Jump to content

Pamela Roth

Moderators
  • Content Count

    3
  • Joined

  • Last visited

About Pamela Roth

  • Rank
    Newbie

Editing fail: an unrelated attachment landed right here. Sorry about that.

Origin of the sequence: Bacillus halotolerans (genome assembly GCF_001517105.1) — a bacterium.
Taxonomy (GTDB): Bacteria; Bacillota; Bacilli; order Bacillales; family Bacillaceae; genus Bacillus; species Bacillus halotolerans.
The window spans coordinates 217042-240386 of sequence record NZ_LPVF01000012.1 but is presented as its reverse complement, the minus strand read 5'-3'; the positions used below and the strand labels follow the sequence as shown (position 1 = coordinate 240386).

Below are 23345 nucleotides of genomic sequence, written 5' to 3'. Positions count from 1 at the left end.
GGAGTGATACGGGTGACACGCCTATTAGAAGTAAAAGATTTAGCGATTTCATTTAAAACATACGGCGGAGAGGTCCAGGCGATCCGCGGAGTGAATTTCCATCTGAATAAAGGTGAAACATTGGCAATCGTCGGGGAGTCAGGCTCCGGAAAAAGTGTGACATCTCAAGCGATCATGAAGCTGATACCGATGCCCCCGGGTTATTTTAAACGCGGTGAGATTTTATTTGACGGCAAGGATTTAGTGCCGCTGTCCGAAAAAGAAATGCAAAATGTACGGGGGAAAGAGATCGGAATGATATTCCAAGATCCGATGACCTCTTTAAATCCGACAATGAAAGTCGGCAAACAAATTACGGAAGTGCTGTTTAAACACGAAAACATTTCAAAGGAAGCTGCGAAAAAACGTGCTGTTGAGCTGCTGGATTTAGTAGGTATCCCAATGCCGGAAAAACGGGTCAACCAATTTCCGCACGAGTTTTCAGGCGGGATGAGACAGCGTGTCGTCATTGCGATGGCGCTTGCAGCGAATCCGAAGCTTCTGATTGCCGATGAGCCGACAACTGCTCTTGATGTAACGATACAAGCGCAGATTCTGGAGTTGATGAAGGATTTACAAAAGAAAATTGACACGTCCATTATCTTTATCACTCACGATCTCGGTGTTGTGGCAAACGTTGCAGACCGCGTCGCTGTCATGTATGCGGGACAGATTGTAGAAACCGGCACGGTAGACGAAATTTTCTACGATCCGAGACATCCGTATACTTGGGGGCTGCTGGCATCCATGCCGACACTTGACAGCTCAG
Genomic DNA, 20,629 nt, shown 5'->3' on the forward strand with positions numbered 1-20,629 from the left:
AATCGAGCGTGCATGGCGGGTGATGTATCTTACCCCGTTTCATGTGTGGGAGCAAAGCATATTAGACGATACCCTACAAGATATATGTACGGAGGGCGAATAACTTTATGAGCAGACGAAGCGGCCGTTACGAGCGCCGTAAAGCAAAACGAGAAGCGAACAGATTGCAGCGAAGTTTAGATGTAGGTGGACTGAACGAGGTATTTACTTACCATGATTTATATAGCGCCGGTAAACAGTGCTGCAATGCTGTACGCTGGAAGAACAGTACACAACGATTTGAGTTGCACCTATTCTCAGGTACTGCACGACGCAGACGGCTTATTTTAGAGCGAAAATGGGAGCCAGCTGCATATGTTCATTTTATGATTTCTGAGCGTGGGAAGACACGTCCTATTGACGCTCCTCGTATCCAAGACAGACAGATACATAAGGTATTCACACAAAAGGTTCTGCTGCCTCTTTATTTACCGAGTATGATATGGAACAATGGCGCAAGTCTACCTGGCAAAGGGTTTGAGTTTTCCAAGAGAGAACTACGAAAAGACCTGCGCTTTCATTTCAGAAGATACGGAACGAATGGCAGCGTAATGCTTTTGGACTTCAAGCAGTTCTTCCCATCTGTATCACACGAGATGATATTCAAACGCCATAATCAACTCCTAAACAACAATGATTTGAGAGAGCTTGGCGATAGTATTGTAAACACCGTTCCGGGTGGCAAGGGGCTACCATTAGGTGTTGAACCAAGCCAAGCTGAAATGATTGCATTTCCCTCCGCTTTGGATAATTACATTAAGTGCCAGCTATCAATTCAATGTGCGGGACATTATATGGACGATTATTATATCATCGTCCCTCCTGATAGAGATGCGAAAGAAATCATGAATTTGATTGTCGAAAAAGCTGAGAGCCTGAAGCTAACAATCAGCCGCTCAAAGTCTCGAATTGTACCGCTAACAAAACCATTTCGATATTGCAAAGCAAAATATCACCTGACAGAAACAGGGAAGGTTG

1. And what will happen next summer when recreational cannabis becomes legal in Canada? FOR THREE YEARS, Chris Zmuda soaked in the sweet smell of success wafting from his Downtown deli, the Taste of Europe, on Douglas Street. With the help of three employees, Zmuda happily served lunches made from the Polish recipes he acquired from his home country, and built a loyal group of customers eager to feast on kapuska soup and homemade pierogies. But in March of last year, his deli turned into a cannabis sandwich thanks to the arrival of two marijuana dispensaries on either side of his business. They were 20 metres apart, even though City of Victoria regulations call for a distance of at least 400 metres between dispensaries. Only one of them has a license to operate legally. The 1400 block of Douglas Street, just down the street from City Hall, where Chris Zmuda says his deli was squeezed out of business by the smell from nearby pot shops It didn’t take long before Zmuda noticed a dramatic change in business. “The customers didn’t like it. People stopped coming because they smelled marijuana inside the store. My business went into the toilet,” said Zmuda, who approached the City numerous times about the bylaw infraction pertaining to the distance between the dispensaries. The City has taken the unlicensed dispensary to court, but a decision has yet to be made on its future. In the meantime, Zmuda decided to move his business to a location on Yates Street. It’s a move he feels he shouldn’t have had to make. “I spent my life savings to invest in providing Victorians a unique kind of food and I worked hard to establish my business,” he said. “Now I am broke because of this situation.” ZMUDA IS NOT ALONE among Downtown businesses and residents when it comes to being impacted by the area’s numerous medical marijuana dispensaries. In order to get a handle on the number of medicinal dispensaries sprouting up in Victoria, the City developed and put cannabis regulations in place in November 2016, making it the first municipality on Vancouver Island to do so. Under the regulations, businesses selling cannabis are required to go through a rezoning process, then apply for a $5000 business licence to operate legally. They also can’t be within 200 metres of a school, must be 400 metres from other permitted marijuana storefronts, and follow a number of other rules, such as no consumption on site. These rules or policies, with the exception of proximity to a school, can and have been waived by City council. Following a 60-day grace period that allowed dispensaries time to adjust to the new regulations, the City announced it would take legal action against those who failed to comply. A year later, at least 32 marijuana dispensaries are now operating in the City of Victoria. Only seven of those have been approved for business licenses and another five are in the process of getting one. According to the City, 39 rezoning applications have been submitted, but some of those are for new operations. So far council has approved 11 of those applications and 11 have been declined. Ten dispensaries have shut down, but some continue to ignore the rules, causing bylaw officers to hand out more than $135,000 in fines. The City is currently taking court action against three dispensaries and recently won its first injunction when the BC Supreme Court sided with council’s decision to deny a rezoning application to the Green Dragon Medicinal Society, which is located 155 metres from the Chinese Public School. Mayor Lisa Helps called the decision significant, noting it was the first time the City’s marijuana regulations were tested before the court. “Unless we have the legal authority of the court with an injunction, we feel we don’t have the grounds to shut them down,” said Helps. The City, she noted, is also looking at taking legal action against landlords who continue to lease space to dispensaries that won’t follow the rules. Helps admits the process isn’t perfect, but she feels the City has the right framework and so far it seems to be working. In some cases, she said council can consider variances to the separation distance of 400 metres if the dispensaries are small in size. The City’s main focus is on medicinal dispensaries that have come to council, been turned down, but continue to operate. Once the federal government officially makes recreational marijuana legal—expected in August—and the Province’s regulations around that legalization come into effect, Helps expects things will change dramatically. THOUGH A LOT OF QUESTIONS REMAIN around the coming legalization, we do know that in BC, recreational marijuana will be sold from both private and government-operated stand-alone retail stores where customers will need to be at least 19. The BC Liquor Distribution Branch (LDB) will be the sole, wholesale distributor of non-medical cannabis for the Province while the Liquor Control and Licensing Branch will be given the responsibility to license and oversee private stores. An early registration process for those interested in applying for a cannabis retail licence will be launched this spring. Helps is confident that when the Province becomes the wholesaler and a provincial licence is needed to operate, that will make the shops that continue to ignore the City shut down right away. “The Province has way more of a hammer than we do,” she said. “I can’t wait until the rules come into effect. It would be like a liquor store being open without a provincial licence and selling liquor that people have made in their basement. It’s unthinkable.” But it may not be as simple or as clearly a provincial matter as Helps suggests. The Province won’t cap the number of retail licences available and a license won’t be issued without the support of local governments, which have the authority to make decisions based on the needs of their communities, so city councils will still be involved. Moreover, the status of the current “medicinal” retailers is still a bit murky. The federal government has said it will be reviewing the medicinal cannabis system within five years. A Health Canada spokesperson recently told CTV News it will be up to the provinces to decide whether to licence medical cannabis dispensaries separately from recreational stores. A BC government spokesperson told Focus that at this time, all dispensaries are being treated the same. Alex Robb, director and general manager of Trees Dispensary, which became the first cannabis retailer to be rezoned under the City of Victoria’s new rules, said there’s a grey area that hasn’t been covered by either the federal or provincial government’s legalization plan. Trees began as a medical cannabis storefront, but has decided to proceed with the provincial licencing framework over fears it could be shut down. “There’s a lot to lose if we were to try and go against the system even though we disagree with some of what’s included in the planned legalization. In some ways we are more vulnerable than when we started,” said Robb, who believes, like Helps, that the Province will have additional enforcement tools. “It’s a difficult and stressful time to continue to be activists working to provide access for people [with medical needs] when there’s a framework being created that we can retail cannabis to the population at large.” Some of the city’s medicinal pot shops have a large and loyal network of supporters, like the Victoria Cannabis Buyers Club, which has been operating at its current location at 818-826 Johnson Street for almost 17 years. The organization, unlike most of the cannabis shops, has a consumption lounge on site; it had been granted an exemption to an on-site consumption ban in 2016. In January it went through a public hearing for a rezoning application at which numerous supporters turned up. Even though there are two approved dispensaries already operating within 400 metres, it was approved by City council. Most councillors cited the Cannabis Buyers Club’s longevity and that it had gone unnoticed for many years to justify their support for it, despite the proximity to other cannabis shops. The outcome, however, wasn’t without its detractors. One woman, who lives in a new condo building near the Cannabis Buyers Club and rents space for an art studio next to it, told council, “I don’t want to debate the ethics of cannabis, however, I think this location is different because the smell is atrocious outside and inside the building. It makes it very difficult for me to take people in [the studio].” VICTORIA POLICE, although they monitor the pot shops, won’t get involved unless they believe they are contributing to violent crime or seriously disrupting the surrounding community. Police Chief Del Manak said the current medicinal dispensaries become a priority only when officers receive information that organized crime is involved, if they’re dealing to youth, if they’re disruptive to the public peace, or if it’s advertised that clients don’t need a medical reason to purchase the drug. “The operation of a storefront cannabis retail business is contrary to federal law and is therefore subject to investigation and prosecution at any time,” said Manak. “However, given the unusual circumstances surrounding access to cannabis, including various court decisions regarding access to ‘medical’ cannabis and the federal government’s stated commitment to the legalization of non-medical cannabis, the Victoria Police Department has determined that at a strategic level, our approach to enforcement of cannabis storefront operations will take a variety of factors into account.” In January 2017, police raided Remedy Medicinals on Fisgard Street after 30 pounds of marijuana was discovered on a Helijet flight a few weeks earlier. The 23-year-old owner of the dispensary was later charged with possession of a controlled substance for the purpose of trafficking. Police cited the transport via commercial aircraft as a concern that potentially put the public, passengers, and crew at risk. Chris Zmuda could be forgiven for pointing out that many of the current shops contain enough cannabis to put neighbouring businesses at risk. With his Taste of Europe now on Yates Street, he doesn’t have any cannabis shops in his building—or even the same block. Yet. But who knows what will happen after the coming legalization of recreational cannabis. A journalist since 2003, Pamela has spent the bulk of her career covering court and crime for various newspapers in western Canada, including the Regina Leader-Post and the Edmonton Sun. An avid traveller, Pamela also specializes in travel writing and recently published a true crime book, Deadmonton.